Unmanned mine-sweeping and surveying boats developed by Atlas Elektronik UK have been officially handed over to the UK Royal Navy and will soon be on frontline duties.
ARCIMS, as the unmanned surface vessel is known, is scheduled to start live operations from March, according to the navy.
Sailors trained in this of type mission will be stationed at HMNB Clyde, where the remotely operated kit, including submersibles and boats designed to hunt down mines but also analyse the oceans and sea floor, will be deployed from.
Commodore Mike Knott, assistant chief of staff Maritime Capability, said: “With equipment and personnel now operating on the Clyde, the transition to widespread use of autonomous systems in mine counter measures (MCM) is becoming a reality and places the Royal Navy MCM community at the cutting edge.”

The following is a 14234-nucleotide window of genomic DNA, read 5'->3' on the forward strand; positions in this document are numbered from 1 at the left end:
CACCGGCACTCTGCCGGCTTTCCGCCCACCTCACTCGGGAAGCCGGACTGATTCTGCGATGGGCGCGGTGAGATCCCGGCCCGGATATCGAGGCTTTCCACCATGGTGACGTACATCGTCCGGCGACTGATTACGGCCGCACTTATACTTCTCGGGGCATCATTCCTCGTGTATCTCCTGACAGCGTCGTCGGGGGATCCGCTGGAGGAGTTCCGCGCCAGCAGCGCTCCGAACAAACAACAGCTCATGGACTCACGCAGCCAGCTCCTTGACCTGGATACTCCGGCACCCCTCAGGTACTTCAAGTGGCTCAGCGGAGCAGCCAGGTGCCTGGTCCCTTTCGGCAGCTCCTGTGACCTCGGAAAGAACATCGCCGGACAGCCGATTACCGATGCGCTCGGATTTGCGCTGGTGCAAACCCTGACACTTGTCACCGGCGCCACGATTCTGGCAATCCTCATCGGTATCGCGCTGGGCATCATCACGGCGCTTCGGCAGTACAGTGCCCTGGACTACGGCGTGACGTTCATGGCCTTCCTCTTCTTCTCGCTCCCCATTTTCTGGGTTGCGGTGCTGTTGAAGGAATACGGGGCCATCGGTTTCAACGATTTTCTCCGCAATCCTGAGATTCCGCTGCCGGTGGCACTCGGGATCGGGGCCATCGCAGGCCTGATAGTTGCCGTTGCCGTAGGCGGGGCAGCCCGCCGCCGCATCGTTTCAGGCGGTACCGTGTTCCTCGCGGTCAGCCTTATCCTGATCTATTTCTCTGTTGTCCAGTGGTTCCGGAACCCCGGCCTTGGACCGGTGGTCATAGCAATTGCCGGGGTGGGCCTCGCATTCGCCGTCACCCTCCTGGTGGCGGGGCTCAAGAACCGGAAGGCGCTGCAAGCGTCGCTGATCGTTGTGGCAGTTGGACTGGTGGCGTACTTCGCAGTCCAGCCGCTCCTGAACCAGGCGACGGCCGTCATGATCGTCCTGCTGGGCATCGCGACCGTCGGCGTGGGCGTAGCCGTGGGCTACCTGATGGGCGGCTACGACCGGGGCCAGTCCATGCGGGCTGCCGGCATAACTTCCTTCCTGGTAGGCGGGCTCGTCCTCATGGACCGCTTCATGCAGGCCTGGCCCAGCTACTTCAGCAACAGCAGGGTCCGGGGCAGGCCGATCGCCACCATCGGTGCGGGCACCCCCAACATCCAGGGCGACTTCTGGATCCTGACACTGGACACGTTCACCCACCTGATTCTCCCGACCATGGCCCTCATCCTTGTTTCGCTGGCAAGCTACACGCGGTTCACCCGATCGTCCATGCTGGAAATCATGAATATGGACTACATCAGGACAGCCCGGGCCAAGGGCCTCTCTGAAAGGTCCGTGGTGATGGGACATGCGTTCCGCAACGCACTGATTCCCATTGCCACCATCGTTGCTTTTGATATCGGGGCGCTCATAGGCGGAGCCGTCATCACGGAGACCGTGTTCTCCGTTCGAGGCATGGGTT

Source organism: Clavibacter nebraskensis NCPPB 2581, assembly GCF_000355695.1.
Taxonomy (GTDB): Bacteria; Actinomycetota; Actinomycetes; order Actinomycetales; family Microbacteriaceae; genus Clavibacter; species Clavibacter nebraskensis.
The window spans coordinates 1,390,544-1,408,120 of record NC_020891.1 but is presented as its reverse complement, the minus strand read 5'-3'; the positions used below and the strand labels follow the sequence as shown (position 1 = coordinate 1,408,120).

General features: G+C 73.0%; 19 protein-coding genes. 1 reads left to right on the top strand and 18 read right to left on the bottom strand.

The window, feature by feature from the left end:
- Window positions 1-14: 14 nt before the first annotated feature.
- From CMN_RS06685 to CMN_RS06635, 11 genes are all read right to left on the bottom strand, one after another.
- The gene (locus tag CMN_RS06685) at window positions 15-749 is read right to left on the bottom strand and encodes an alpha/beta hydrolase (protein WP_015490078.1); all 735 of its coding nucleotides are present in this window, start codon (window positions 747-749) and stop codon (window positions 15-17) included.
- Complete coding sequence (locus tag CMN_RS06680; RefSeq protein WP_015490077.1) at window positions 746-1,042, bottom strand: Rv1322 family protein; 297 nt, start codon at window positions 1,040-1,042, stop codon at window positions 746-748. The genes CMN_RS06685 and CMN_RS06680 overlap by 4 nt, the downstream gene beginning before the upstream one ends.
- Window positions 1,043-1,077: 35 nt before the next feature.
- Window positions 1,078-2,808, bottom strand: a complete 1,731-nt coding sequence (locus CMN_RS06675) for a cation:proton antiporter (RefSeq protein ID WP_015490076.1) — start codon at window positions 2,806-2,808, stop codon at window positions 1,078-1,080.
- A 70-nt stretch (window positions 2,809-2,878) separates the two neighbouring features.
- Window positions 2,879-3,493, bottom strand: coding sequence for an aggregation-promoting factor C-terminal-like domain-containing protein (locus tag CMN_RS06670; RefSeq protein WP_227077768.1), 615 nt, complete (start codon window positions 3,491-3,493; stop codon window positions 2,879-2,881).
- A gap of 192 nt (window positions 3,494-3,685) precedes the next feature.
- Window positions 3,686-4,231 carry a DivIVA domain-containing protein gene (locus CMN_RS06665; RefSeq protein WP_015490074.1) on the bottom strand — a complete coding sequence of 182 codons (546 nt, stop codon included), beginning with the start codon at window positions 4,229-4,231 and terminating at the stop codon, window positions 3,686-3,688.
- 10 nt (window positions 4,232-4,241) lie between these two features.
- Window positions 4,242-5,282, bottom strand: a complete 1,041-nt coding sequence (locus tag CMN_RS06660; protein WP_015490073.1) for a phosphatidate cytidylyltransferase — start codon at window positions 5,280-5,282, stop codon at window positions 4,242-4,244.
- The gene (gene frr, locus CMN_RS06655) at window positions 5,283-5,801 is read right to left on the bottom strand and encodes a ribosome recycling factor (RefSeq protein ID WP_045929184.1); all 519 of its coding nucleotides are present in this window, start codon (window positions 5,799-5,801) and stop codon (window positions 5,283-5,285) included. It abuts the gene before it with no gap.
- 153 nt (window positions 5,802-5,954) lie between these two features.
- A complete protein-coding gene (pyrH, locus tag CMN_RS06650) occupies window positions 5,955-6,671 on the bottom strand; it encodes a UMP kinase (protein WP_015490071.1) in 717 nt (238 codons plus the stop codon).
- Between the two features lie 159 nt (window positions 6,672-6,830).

Initial operations are now being carried out by Project Wilton, the name for the Royal Navy’s unmanned mine hunting and survey endeavours.
Wilton currently have three boats – two remote controlled and the other manned – as well as multiple underwater vehicles.
This kit will supplement the Royal Navy’s current mine hunting missions carried out by the mine countermeasures ships of the Hunt and Sandown classes.
Also referred to as “Hussar” by the Royal Navy, the 11-meter-long ‘mother ship’ is followed by the sweeping system, a series of small ‘coil auxiliary boats’ or CABs.
The CABs are designed to replicate ship signatures to trigger the mines – and use lessons learned from IED blasts on vehicles in Iraq and Afghanistan to deflect and dissipate any resultant blast so that damage is minimal.
The work builds on the ongoing trials of unmanned and autonomous technology carried out by the Royal Navy, Defence Equipment and Support and Defence Science and Technology Laboratory.